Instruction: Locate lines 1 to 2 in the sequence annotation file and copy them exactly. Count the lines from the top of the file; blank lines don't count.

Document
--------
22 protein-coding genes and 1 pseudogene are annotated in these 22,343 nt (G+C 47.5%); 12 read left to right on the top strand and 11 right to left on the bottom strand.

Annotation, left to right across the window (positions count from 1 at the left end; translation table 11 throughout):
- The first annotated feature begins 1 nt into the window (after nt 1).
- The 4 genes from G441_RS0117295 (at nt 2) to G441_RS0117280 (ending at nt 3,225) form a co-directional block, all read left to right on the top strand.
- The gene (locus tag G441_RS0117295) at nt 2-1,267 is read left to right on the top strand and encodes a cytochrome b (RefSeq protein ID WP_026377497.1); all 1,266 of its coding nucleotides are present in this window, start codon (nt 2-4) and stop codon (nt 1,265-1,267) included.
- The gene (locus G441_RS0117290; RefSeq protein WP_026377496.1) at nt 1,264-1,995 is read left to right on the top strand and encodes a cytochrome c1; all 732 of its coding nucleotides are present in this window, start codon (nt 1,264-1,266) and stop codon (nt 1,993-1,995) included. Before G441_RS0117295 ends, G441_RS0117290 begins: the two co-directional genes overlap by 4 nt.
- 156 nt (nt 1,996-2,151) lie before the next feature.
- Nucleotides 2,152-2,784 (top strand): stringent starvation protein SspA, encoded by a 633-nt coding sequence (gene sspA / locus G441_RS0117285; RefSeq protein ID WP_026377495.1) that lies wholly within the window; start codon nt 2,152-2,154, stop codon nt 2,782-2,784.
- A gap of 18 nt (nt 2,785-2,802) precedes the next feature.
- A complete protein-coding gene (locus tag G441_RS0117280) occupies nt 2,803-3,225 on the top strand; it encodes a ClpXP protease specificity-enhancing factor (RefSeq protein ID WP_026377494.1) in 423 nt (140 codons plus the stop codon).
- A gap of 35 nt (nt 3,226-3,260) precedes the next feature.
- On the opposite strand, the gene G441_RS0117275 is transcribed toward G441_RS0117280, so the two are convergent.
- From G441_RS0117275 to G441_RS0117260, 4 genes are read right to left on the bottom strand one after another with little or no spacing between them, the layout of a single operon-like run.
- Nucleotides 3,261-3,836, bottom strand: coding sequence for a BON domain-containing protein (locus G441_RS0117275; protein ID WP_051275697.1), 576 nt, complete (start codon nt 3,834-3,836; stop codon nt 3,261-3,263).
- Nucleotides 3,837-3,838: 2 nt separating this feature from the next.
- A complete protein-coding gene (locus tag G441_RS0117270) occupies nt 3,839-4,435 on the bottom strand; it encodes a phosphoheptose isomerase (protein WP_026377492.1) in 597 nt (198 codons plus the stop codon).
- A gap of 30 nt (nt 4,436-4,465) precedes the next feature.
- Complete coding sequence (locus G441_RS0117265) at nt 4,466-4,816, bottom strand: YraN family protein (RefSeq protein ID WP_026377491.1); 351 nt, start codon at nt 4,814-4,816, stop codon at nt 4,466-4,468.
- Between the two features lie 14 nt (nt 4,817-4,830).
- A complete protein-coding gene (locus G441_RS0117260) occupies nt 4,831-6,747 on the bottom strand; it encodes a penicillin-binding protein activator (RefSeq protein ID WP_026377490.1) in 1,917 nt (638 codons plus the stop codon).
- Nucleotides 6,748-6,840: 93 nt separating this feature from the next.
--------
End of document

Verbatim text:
22 protein-coding genes and 1 pseudogene are annotated in these 22,343 nt (G+C 47.5%); 12 read left to right on the top strand and 11 right to left on the bottom strand.

Annotation, left to right across the window (positions count from 1 at the left end; translation table 11 throughout):